V. ACCESS TO JUSTICE INTEGRATION WITH EMERGING COURT TECHNOLOGIES (JAMES E. CABRAL & THOMAS M. CLARKE) (232)
Courts have now been accepting e-filings for two decades. (233) The business processes, technical requirements, and funding models for e-filing are now well understood. The reduction or elimination of the long-term storage and maintenance of paper records has motivated many courts to implement e-filing. (234) Advantages include fewer delays in filing, more convenient access to court documents, and more reliable court records. (235) By mandating the use of e-filing by attorneys in most district courts, the federal courts have managed to increase access by supporting twenty-four hour filing while reducing the cost and time of scanning by the clerk. (236)
Online access to court records is now an expected service of federal and state courts. While the convenience of remote access to court records at all hours has benefited both attorneys and SRLs, access to e-filing has not been universal. In a 2009 survey of state and local courts, only 41 of the 107 courts participating in the survey supported any form of e-filing. (237) Most e-filing programs have initially focused on high-volume, expert users--primarily private attorneys. (238) Without e-filing, SRLs would have to physically visit a legal aid office and the court to prepare and file legal documents. (239) Courts would have to accept the documents as paper filings and scan them for entry into their electronic document management systems. (240) Today, multiple vendors and nonprofit organizations provide document assembly solutions and simplified forms for SRLs such as HotDocs, (241) Adobe LiveCycle, (242) I-CAN! Legal, (243) LHI, (244) and Intresys TurboCourt. (245) To increase adoption of these solutions, however, we must make them easier and less costly to implement.
We propose using open technical standards to foster and support an application ecosystem for e-filing. This ecosystem strategy would create a competitive marketplace for legal assistance applications, similar to a smartphone application store. once the technical interface requirements are published, anyone would be free to build an application that supports e-filing and could work in tandem with applications built by other groups. The following section discusses SRL e-filing in the federal and California courts before suggesting an approach for more universal e-filing through the use of open technical standards. It concludes with a vision of future electronic court processes enabled by wide adoption of the standards.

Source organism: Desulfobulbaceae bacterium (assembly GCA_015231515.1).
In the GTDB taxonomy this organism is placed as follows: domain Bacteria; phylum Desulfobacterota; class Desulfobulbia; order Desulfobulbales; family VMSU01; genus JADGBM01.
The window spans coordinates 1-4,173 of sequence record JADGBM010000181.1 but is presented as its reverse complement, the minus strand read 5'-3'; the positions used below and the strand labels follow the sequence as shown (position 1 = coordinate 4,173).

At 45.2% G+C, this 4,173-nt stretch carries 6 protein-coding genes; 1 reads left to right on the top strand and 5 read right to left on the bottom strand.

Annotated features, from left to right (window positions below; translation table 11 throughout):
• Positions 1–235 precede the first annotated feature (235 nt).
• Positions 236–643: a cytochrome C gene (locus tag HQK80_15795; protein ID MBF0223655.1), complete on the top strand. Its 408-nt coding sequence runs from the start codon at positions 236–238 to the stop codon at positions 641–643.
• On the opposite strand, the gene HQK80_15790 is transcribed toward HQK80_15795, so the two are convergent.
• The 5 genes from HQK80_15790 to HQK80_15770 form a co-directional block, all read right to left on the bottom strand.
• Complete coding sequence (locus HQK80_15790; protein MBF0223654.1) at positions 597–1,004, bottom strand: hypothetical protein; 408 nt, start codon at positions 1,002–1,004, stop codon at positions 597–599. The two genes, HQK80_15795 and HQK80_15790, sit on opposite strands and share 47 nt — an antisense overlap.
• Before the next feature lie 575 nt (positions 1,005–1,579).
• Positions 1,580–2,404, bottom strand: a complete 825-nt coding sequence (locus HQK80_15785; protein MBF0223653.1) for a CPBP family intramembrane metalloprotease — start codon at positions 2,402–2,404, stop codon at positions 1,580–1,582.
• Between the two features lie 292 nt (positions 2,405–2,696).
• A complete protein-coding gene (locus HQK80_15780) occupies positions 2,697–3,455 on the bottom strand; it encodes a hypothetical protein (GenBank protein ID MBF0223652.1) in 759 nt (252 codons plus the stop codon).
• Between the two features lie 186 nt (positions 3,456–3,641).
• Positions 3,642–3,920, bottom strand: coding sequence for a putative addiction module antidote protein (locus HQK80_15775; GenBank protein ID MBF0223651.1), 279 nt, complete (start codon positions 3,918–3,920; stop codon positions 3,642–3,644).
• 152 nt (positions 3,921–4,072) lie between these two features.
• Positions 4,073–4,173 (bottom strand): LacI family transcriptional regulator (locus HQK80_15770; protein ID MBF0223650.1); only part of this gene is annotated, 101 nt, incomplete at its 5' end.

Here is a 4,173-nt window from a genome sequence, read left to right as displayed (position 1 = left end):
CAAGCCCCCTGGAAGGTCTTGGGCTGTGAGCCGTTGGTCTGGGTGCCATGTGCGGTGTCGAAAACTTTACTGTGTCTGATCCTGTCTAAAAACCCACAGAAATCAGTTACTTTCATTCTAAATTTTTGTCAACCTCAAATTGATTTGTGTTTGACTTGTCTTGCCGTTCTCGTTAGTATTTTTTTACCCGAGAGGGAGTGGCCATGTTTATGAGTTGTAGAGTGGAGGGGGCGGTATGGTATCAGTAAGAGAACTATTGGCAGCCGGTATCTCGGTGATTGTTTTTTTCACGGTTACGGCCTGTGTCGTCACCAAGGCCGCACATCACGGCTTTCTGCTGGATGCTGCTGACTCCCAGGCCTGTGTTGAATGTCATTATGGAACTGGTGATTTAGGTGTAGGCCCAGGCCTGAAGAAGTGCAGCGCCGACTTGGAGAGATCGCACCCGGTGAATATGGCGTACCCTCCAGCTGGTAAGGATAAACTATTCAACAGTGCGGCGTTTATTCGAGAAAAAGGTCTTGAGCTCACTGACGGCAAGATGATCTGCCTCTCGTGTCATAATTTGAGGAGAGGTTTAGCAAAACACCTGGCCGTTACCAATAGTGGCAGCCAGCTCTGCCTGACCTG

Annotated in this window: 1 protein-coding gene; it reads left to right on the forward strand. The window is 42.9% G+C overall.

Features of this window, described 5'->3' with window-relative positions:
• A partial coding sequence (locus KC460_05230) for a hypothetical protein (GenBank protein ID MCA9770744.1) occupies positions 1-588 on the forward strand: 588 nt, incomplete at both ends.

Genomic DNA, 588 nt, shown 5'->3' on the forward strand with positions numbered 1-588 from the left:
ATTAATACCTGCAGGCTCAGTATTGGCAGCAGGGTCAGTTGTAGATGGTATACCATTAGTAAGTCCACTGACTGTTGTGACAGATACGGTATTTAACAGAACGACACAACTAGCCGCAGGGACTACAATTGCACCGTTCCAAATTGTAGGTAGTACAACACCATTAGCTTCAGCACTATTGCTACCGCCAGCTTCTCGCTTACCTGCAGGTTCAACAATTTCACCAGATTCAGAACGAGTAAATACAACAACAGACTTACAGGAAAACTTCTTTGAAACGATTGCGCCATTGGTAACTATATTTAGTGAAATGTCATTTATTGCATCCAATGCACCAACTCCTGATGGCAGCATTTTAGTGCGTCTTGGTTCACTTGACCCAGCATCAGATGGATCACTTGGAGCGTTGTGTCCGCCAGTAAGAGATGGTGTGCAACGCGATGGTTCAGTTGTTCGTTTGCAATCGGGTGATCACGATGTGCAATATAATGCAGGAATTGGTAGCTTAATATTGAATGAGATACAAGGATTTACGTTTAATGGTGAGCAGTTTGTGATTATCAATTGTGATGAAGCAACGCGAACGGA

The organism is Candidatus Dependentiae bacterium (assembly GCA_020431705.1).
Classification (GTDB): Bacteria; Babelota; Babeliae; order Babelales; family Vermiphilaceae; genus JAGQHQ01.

B. Existing E-Filing Systems
1. The Federal Court Experience: New Jersey and Pro Se Pathfinder
Because of the complex nature of bankruptcy, federal bankruptcy courts strongly recommend that prospective debtors seek legal counsel. (246) Despite this warning, the number of SRLs in bankruptcy courts has increased since 2006. (247) Even though the courts had moved to efiling, they were still burdened with a large number of SRLs filing documents in paper form. (248) This meant that handwritten bankruptcy petitions were still coming to the courts, which inevitably led to mistakes in transcription and bad data. (249) Therefore, the Bankruptcy Court for the District of New Jersey began a project to develop services for SRLs known as the New Jersey Pro Se Initiative ("Pro Se initiative") in 2007. (250)
The Pro Se Initiative provided a "way of making [SRLs] aware of what it takes to file a petition while improving the accuracy of the data they submit in their petitions." (251) Attempting to make the process as simple as possible, the Pro Se initiative began by using fillable forms with pop-up instructions that directed an SLR to enter the appropriate data. (252) As the SRL answered the questions, the information would populate a data-enabled form. (253) The actual form could then be submitted to the …